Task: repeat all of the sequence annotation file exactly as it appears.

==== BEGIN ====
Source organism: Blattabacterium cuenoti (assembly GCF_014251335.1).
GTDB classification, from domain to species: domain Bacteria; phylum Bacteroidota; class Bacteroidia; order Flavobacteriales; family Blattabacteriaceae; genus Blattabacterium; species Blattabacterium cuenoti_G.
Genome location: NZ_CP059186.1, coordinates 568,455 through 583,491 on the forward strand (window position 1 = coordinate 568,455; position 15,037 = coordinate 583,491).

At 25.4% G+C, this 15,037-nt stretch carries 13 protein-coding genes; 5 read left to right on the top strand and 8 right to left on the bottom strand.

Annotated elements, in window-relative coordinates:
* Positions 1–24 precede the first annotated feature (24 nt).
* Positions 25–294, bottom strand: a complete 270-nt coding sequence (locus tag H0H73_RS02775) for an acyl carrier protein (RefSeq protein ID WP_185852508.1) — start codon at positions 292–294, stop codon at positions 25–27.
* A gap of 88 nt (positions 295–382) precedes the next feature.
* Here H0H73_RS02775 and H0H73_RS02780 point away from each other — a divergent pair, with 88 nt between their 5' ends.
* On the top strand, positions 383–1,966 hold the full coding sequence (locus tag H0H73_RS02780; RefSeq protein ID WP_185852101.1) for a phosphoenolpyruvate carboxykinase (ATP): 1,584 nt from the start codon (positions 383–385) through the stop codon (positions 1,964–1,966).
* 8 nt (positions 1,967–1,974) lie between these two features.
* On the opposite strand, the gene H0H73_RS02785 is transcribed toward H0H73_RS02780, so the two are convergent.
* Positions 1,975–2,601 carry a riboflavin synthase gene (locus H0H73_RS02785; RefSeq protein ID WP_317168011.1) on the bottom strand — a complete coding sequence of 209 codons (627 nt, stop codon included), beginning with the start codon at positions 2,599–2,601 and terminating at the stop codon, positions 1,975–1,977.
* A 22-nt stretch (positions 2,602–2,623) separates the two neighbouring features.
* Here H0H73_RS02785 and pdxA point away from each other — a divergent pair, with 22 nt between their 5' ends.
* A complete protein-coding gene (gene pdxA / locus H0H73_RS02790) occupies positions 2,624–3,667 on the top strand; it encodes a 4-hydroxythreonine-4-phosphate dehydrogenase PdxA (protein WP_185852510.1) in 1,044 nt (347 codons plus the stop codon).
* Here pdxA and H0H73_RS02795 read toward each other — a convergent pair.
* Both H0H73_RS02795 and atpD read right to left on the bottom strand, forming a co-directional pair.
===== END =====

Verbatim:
Source organism: Blattabacterium cuenoti (assembly GCF_014251335.1).
GTDB classification, from domain to species: domain Bacteria; phylum Bacteroidota; class Bacteroidia; order Flavobacteriales; family Blattabacteriaceae; genus Blattabacterium; species Blattabacterium cuenoti_G.
Genome location: NZ_CP059186.1, coordinates 568,455 through 583,491 on the forward strand (window position 1 = coordinate 568,455; position 15,037 = coordinate 583,491).

At 25.4% G+C, this 15,037-nt stretch carries 13 protein-coding genes; 5 read left to right on the top strand and 8 right to left on the bottom strand.

Annotated elements, in window-relative coordinates:
* Positions 1–24 precede the first annotated feature (24 nt).
* Positions 25–294, bottom strand: a complete 270-nt coding sequence (locus tag H0H73_RS02775) for an acyl carrier protein (RefSeq protein ID WP_185852508.1) — start codon at positions 292–294, stop codon at positions 25–27.
* A gap of 88 nt (positions 295–382) precedes the next feature.
* Here H0H73_RS02775 and H0H73_RS02780 point away from each other — a divergent pair, with 88 nt between their 5' ends.
* On the top strand, positions 383–1,966 hold the full coding sequence (locus tag H0H73_RS02780; RefSeq protein ID WP_185852101.1) for a phosphoenolpyruvate carboxykinase (ATP): 1,584 nt from the start codon (positions 383–385) through the stop codon (positions 1,964–1,966).
* 8 nt (positions 1,967–1,974) lie between these two features.
* On the opposite strand, the gene H0H73_RS02785 is transcribed toward H0H73_RS02780, so the two are convergent.
* Positions 1,975–2,601 carry a riboflavin synthase gene (locus H0H73_RS02785; RefSeq protein ID WP_317168011.1) on the bottom strand — a complete coding sequence of 209 codons (627 nt, stop codon included), beginning with the start codon at positions 2,599–2,601 and terminating at the stop codon, positions 1,975–1,977.
* A 22-nt stretch (positions 2,602–2,623) separates the two neighbouring features.
* Here H0H73_RS02785 and pdxA point away from each other — a divergent pair, with 22 nt between their 5' ends.
* A complete protein-coding gene (gene pdxA / locus H0H73_RS02790) occupies positions 2,624–3,667 on the top strand; it encodes a 4-hydroxythreonine-4-phosphate dehydrogenase PdxA (protein WP_185852510.1) in 1,044 nt (347 codons plus the stop codon).
* Here pdxA and H0H73_RS02795 read toward each other — a convergent pair.
* Both H0H73_RS02795 and atpD read right to left on the bottom strand, forming a co-directional pair.